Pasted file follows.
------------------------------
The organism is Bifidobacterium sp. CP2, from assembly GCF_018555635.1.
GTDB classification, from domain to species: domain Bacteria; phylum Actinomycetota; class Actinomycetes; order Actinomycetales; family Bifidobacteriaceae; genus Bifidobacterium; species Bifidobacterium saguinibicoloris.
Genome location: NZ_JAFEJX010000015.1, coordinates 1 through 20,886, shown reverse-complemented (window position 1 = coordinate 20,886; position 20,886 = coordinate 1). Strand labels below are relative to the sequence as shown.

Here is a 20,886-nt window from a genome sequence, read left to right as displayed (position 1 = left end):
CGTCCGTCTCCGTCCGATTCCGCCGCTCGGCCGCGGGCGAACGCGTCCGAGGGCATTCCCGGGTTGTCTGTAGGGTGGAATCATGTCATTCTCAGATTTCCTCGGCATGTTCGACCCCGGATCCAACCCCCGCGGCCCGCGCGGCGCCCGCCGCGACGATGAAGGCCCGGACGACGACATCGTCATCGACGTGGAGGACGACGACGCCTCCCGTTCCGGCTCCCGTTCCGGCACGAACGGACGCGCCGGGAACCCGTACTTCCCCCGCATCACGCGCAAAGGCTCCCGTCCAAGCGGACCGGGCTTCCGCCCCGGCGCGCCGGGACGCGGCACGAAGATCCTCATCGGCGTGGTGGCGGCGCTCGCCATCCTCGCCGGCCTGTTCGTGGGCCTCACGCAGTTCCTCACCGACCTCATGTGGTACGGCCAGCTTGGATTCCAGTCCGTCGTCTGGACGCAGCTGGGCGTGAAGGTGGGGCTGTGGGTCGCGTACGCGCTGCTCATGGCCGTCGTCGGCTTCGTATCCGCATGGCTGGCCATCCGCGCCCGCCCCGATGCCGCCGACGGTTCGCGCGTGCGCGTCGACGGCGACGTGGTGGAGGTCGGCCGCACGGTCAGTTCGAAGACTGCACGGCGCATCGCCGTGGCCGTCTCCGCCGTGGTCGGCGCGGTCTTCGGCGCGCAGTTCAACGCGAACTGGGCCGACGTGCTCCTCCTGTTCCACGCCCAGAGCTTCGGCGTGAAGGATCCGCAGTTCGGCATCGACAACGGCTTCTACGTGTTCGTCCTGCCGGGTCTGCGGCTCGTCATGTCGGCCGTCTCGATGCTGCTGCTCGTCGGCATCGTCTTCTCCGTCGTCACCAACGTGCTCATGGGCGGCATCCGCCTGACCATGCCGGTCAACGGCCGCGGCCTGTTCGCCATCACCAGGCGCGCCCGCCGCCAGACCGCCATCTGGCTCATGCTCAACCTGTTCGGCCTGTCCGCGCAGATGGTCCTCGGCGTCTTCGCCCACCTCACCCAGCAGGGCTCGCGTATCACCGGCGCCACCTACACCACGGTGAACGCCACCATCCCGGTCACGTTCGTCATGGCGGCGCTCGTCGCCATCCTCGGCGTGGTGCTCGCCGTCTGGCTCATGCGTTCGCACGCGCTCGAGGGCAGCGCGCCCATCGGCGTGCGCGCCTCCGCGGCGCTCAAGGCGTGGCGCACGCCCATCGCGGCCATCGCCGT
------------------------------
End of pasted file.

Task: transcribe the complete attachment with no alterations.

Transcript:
The organism is Bifidobacterium sp. CP2, from assembly GCF_018555635.1.
GTDB classification, from domain to species: domain Bacteria; phylum Actinomycetota; class Actinomycetes; order Actinomycetales; family Bifidobacteriaceae; genus Bifidobacterium; species Bifidobacterium saguinibicoloris.
Genome location: NZ_JAFEJX010000015.1, coordinates 1 through 20,886, shown reverse-complemented (window position 1 = coordinate 20,886; position 20,886 = coordinate 1). Strand labels below are relative to the sequence as shown.

Here is a 20,886-nt window from a genome sequence, read left to right as displayed (position 1 = left end):
CGTCCGTCTCCGTCCGATTCCGCCGCTCGGCCGCGGGCGAACGCGTCCGAGGGCATTCCCGGGTTGTCTGTAGGGTGGAATCATGTCATTCTCAGATTTCCTCGGCATGTTCGACCCCGGATCCAACCCCCGCGGCCCGCGCGGCGCCCGCCGCGACGATGAAGGCCCGGACGACGACATCGTCATCGACGTGGAGGACGACGACGCCTCCCGTTCCGGCTCCCGTTCCGGCACGAACGGACGCGCCGGGAACCCGTACTTCCCCCGCATCACGCGCAAAGGCTCCCGTCCAAGCGGACCGGGCTTCCGCCCCGGCGCGCCGGGACGCGGCACGAAGATCCTCATCGGCGTGGTGGCGGCGCTCGCCATCCTCGCCGGCCTGTTCGTGGGCCTCACGCAGTTCCTCACCGACCTCATGTGGTACGGCCAGCTTGGATTCCAGTCCGTCGTCTGGACGCAGCTGGGCGTGAAGGTGGGGCTGTGGGTCGCGTACGCGCTGCTCATGGCCGTCGTCGGCTTCGTATCCGCATGGCTGGCCATCCGCGCCCGCCCCGATGCCGCCGACGGTTCGCGCGTGCGCGTCGACGGCGACGTGGTGGAGGTCGGCCGCACGGTCAGTTCGAAGACTGCACGGCGCATCGCCGTGGCCGTCTCCGCCGTGGTCGGCGCGGTCTTCGGCGCGCAGTTCAACGCGAACTGGGCCGACGTGCTCCTCCTGTTCCACGCCCAGAGCTTCGGCGTGAAGGATCCGCAGTTCGGCATCGACAACGGCTTCTACGTGTTCGTCCTGCCGGGTCTGCGGCTCGTCATGTCGGCCGTCTCGATGCTGCTGCTCGTCGGCATCGTCTTCTCCGTCGTCACCAACGTGCTCATGGGCGGCATCCGCCTGACCATGCCGGTCAACGGCCGCGGCCTGTTCGCCATCACCAGGCGCGCCCGCCGCCAGACCGCCATCTGGCTCATGCTCAACCTGTTCGGCCTGTCCGCGCAGATGGTCCTCGGCGTCTTCGCCCACCTCACCCAGCAGGGCTCGCGTATCACCGGCGCCACCTACACCACGGTGAACGCCACCATCCCGGTCACGTTCGTCATGGCGGCGCTCGTCGCCATCCTCGGCGTGGTGCTCGCCGTCTGGCTCATGCGTTCGCACGCGCTCGAGGGCAGCGCGCCCATCGGCGTGCGCGCCTCCGCGGCGCTCAAGGCGTGGCGCACGCCCATCGCGGCCATCGCCGT